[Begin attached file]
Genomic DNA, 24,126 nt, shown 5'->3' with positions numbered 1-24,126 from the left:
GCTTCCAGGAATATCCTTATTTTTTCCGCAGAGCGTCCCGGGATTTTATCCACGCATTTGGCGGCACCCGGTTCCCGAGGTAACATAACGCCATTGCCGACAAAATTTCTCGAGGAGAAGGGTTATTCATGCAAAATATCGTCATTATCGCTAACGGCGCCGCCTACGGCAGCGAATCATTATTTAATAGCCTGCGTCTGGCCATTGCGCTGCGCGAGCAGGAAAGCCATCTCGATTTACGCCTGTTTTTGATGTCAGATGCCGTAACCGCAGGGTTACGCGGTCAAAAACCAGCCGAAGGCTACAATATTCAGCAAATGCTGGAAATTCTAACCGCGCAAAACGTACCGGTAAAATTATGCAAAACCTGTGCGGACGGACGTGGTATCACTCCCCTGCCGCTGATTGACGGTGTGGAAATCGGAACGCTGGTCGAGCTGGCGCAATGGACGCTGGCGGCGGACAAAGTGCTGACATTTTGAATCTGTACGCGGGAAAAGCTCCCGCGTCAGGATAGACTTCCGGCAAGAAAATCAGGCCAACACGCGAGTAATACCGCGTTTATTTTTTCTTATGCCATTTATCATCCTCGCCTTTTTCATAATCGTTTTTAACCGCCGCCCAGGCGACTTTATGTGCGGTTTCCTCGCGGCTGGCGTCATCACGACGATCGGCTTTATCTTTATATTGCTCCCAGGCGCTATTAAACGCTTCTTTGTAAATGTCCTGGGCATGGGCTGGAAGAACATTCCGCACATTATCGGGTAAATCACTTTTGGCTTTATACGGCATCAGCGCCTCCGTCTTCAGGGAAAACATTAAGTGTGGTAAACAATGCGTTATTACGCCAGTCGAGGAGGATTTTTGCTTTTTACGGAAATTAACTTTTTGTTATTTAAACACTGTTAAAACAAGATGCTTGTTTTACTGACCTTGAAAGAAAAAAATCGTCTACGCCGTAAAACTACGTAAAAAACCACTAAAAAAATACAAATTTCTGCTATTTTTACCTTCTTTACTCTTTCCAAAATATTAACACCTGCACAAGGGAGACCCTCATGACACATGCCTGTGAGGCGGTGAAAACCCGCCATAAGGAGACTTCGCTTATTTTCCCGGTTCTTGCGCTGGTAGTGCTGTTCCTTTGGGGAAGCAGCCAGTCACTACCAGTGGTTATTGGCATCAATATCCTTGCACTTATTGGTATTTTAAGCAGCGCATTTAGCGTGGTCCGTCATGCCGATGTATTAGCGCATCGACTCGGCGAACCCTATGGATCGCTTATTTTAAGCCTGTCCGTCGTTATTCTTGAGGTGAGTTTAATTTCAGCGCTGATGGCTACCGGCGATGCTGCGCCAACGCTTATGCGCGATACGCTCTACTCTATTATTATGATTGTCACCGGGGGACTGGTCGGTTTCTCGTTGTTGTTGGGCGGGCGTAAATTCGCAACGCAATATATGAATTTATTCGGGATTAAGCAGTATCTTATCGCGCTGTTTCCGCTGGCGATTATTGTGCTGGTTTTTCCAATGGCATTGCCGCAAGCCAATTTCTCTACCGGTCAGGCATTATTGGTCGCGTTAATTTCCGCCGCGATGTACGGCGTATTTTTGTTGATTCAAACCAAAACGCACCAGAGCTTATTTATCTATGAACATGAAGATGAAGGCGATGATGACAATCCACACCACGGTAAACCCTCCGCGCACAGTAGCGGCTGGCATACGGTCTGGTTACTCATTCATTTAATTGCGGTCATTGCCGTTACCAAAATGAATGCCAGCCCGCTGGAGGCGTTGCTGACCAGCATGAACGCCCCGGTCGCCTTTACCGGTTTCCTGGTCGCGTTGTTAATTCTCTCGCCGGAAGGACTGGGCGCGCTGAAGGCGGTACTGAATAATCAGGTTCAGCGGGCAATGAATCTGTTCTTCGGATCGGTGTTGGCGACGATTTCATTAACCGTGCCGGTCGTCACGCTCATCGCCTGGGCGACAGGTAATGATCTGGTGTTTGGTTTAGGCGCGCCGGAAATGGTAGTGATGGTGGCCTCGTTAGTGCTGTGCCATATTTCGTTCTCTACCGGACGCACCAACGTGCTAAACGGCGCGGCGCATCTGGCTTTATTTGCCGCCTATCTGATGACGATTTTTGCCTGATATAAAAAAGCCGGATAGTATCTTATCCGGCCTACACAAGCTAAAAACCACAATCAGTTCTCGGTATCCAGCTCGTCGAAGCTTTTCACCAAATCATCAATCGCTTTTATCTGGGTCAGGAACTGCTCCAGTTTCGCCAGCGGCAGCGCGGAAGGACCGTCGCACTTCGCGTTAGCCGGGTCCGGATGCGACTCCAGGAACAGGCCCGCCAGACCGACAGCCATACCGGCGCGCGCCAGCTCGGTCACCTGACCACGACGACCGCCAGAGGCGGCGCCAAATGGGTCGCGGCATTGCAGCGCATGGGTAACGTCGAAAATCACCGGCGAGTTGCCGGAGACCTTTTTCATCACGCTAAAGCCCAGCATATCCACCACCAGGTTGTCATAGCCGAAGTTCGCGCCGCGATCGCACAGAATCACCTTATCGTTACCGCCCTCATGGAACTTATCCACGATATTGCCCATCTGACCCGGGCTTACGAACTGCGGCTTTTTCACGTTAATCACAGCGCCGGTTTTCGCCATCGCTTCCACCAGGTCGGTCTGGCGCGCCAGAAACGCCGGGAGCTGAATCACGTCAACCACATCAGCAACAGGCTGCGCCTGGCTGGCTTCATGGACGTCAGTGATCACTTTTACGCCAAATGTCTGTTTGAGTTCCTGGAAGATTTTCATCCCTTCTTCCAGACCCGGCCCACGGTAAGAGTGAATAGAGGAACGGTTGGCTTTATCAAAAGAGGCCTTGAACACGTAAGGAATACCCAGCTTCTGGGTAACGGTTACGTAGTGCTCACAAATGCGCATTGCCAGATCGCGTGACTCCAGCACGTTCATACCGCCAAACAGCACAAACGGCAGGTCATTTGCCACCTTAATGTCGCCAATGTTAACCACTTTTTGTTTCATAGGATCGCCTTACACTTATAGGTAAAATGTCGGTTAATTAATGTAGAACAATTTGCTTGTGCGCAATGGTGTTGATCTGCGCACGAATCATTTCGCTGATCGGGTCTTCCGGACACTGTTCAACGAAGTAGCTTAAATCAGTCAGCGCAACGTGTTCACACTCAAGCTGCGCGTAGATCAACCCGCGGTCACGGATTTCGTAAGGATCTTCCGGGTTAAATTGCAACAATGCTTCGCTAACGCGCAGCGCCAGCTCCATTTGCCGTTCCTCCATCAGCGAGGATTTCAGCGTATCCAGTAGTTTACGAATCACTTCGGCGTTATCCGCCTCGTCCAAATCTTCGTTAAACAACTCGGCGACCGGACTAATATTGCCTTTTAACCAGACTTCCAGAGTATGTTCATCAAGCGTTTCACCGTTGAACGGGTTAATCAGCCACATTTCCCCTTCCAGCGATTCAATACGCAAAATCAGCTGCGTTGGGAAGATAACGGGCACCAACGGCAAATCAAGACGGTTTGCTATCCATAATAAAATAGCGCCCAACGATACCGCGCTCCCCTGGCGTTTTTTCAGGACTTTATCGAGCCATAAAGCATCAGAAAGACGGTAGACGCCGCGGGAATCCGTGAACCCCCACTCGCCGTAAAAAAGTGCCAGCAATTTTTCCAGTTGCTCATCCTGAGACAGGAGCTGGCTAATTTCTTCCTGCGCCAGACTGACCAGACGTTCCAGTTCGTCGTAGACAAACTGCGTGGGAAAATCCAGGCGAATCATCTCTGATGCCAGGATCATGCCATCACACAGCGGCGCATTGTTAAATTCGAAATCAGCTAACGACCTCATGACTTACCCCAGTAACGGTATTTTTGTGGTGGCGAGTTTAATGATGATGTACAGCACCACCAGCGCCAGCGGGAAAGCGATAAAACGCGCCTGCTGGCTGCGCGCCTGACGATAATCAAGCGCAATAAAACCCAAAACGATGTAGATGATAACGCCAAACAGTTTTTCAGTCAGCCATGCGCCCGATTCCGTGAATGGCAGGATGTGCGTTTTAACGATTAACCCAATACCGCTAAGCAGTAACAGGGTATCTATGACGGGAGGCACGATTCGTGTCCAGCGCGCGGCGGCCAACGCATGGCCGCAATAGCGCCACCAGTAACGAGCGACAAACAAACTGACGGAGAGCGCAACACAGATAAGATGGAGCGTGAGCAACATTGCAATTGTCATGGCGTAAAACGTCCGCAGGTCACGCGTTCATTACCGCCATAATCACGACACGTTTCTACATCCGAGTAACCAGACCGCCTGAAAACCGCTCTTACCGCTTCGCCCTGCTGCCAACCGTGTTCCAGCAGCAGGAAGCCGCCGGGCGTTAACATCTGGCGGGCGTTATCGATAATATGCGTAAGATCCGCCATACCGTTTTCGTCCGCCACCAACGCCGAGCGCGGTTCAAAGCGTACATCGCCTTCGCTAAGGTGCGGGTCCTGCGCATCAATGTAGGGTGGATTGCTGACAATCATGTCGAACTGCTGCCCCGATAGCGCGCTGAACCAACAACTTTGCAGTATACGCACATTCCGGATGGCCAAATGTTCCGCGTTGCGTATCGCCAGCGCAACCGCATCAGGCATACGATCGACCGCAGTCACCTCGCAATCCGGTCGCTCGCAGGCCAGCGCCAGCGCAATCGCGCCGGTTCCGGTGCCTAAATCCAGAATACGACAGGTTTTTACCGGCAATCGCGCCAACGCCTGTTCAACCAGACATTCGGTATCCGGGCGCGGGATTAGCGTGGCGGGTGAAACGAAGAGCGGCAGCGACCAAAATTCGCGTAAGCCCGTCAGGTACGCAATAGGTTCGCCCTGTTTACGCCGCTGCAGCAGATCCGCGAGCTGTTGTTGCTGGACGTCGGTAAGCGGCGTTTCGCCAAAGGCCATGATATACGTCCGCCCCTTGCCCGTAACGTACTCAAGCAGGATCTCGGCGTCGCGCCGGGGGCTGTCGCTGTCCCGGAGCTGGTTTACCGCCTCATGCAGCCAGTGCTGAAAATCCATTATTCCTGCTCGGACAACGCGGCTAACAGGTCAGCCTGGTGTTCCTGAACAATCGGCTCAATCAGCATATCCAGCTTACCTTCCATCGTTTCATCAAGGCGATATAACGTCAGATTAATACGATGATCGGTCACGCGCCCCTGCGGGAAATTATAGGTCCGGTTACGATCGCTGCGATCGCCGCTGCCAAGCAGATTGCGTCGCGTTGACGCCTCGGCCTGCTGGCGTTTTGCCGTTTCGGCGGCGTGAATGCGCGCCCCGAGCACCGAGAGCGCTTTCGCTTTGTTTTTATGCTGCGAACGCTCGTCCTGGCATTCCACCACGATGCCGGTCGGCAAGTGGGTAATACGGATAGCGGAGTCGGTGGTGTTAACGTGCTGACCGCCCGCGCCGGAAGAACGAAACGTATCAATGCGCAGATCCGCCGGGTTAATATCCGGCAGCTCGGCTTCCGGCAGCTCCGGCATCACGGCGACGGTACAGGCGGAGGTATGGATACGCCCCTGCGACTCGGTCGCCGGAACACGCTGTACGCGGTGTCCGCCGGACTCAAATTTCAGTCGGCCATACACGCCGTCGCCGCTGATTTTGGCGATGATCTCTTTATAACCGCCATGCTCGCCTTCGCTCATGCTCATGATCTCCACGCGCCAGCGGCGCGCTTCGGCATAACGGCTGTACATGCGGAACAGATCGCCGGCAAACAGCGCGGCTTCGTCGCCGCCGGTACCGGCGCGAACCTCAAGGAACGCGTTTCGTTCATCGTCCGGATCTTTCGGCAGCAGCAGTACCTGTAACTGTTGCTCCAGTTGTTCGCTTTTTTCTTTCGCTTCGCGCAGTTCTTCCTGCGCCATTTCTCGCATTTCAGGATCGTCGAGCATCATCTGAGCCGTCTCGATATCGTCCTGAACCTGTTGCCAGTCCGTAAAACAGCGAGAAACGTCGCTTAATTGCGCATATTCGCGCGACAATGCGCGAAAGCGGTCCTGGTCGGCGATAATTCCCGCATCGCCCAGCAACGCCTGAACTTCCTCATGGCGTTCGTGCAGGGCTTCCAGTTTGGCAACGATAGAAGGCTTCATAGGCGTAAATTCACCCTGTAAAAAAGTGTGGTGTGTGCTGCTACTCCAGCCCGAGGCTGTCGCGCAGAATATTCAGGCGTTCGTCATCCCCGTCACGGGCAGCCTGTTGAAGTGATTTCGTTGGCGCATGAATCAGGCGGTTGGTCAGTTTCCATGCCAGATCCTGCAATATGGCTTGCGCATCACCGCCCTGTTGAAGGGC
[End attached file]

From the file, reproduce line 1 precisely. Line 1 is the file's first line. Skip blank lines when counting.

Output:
Genomic DNA, 24,126 nt, shown 5'->3' with positions numbered 1-24,126 from the left: